Although Chicago allows the fourth-most shots per game (34.0), it actually hasn't been bad at preventing goals — a large reason for that is Corey Crawford. 

The Lightning rank first in goals per game (3.95) and first in power play percentage (28.0) while the Blackhawks rank sixth in goals against per game (2.65) and four in penalty kill percentage (84.9).

Who's going to crack first?

For one writer, Hall of Fame semifinalist selection of Brian Urlacher closes a career circle

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USA TODAY

For one writer, Hall of Fame semifinalist selection of Brian Urlacher closes a career circle

The news on Tuesday wasn’t really any sort of surprise: Brian Urlacher being selected as a semifinalist for the Hall of Fame in his first year of eligibility. Some of the immediate thoughts were, however, for one writer who covered Brian from the day he was drafted on through the unpleasant end of his 13-year career as a Bear.

Good thoughts, though. Definitely good.

The first was a flashback, to a Tuesday in late August 2000 when the ninth-overall pick of the draft, who’d been anointed the starting strong-side linebacker by coach Dick Jauron on draft day, was benched.

It happened up at Halas Hall when Urlacher all of a sudden wasn’t running with the 1’s. Rosie Colvin was in Urlacher’s spot with the starters and would be for a few games into the 2000 season. I caught up with Brian before he walked, in a daze, into Halas Hall after practice and asked about what I’d just seen.

"I'm unhappy with the way I'm playing and I'm sure they are, too," Urlacher said. "I don't think I've been playing very well so that's probably the cause for it right there. I just don't have any technique. I need to work on my technique, hands and feet mostly. I've got to get those down, figure out what I'm doing. I know the defense pretty good now, just don't know how to use my hands and feet."

Urlacher, an All-American safety at New Mexico but MVP of the Senior Bowl in his first game at middle linebacker, had been starting at strong side, over the tight end, because coaches considered it a simpler position for Urlacher to master. But he was not always correctly aligned before the snap, did not use his hands against blockers effectively and occasionally led with his head on tackles. His benching cost him the chance to be the first Bears rookie linebacker since Dick Butkus to start an Opening Day.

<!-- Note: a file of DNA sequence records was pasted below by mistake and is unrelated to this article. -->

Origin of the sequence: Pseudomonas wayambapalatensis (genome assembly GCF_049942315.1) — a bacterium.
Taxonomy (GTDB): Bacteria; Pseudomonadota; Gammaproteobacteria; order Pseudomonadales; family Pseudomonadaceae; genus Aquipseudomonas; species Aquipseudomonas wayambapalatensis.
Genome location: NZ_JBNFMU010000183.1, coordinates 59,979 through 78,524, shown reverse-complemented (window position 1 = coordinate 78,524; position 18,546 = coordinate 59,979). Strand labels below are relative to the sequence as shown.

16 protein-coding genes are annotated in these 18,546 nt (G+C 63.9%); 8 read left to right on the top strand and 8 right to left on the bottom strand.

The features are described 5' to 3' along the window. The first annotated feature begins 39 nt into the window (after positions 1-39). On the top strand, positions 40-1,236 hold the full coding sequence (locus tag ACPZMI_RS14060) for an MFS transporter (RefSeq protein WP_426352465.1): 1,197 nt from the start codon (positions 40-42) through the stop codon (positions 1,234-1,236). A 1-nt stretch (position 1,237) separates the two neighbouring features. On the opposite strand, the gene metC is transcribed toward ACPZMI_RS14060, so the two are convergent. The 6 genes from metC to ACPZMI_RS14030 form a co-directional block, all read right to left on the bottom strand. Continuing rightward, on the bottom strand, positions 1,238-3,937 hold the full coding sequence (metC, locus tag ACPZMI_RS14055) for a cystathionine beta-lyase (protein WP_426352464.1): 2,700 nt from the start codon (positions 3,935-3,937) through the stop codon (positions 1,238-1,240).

It also was the first time in his football life that Urlacher could remember being demoted.

"It's not a good feeling," he said. "I definitely don't like getting demoted but I know why I am. I just have to get better."

Coaches understood what they were really attempting, subsequently acknowledged privately that the SLB experiment was a mistake. While the strong-side slot may have been simpler than the other two principally because of coverage duties, "we're trying to force-feed the kid an elephant," then-defensive coordinator Greg Blache said.

"So you see him gag and what do you do? You give him the Heimlich maneuver, you take some of it out of his mouth, try to chop it up into smaller pieces. He's going to devour it and be a great football player. But he wouldn't be if we choked him to death."

Urlacher didn’t choke and eventually became the starter, not outside, but at middle linebacker when Barry Minter was injured week two at Tampa Bay.

We sometimes don’t fully know the import or significance at the time we’re witnessing something. Urlacher stepping in at middle linebacker was not one of those times – you knew, watching him pick up four tackles in basically just the fourth quarter of a 41-0 blowout by the Bucs.

That was the beginning. Over the years came moments like Urlacher scooping up a Michael Vick fumble in the 2001 Atlanta game and going 90 yards with Vick giving chase but not catching him. Lots of those kinds of moments.

And then cutting to the ending, in 2013, when he and the organization came to an acrimonious parting after GM Phil Emery managed to alienate the face of the franchise both with the one-year contract offer and the way it was handled. Butkus had a nasty separation at the end of his Bears years, too, and Bill George finished his career as a Los Angeles Ram after creating the middle linebacker position as a Bear. Maybe that’s just how Bears and some of their linebackers wind up their relationships.

In any case, while there is no cheering in the pressbox, the hope here is that Brian goes into the Hall in a class with Ray Lewis in their first years of eligibility. Somehow that just seems like it all should close out for that confused kid from New Mexico who lost his first job out of college, but responded to that by becoming one of the all-time greats in his sport.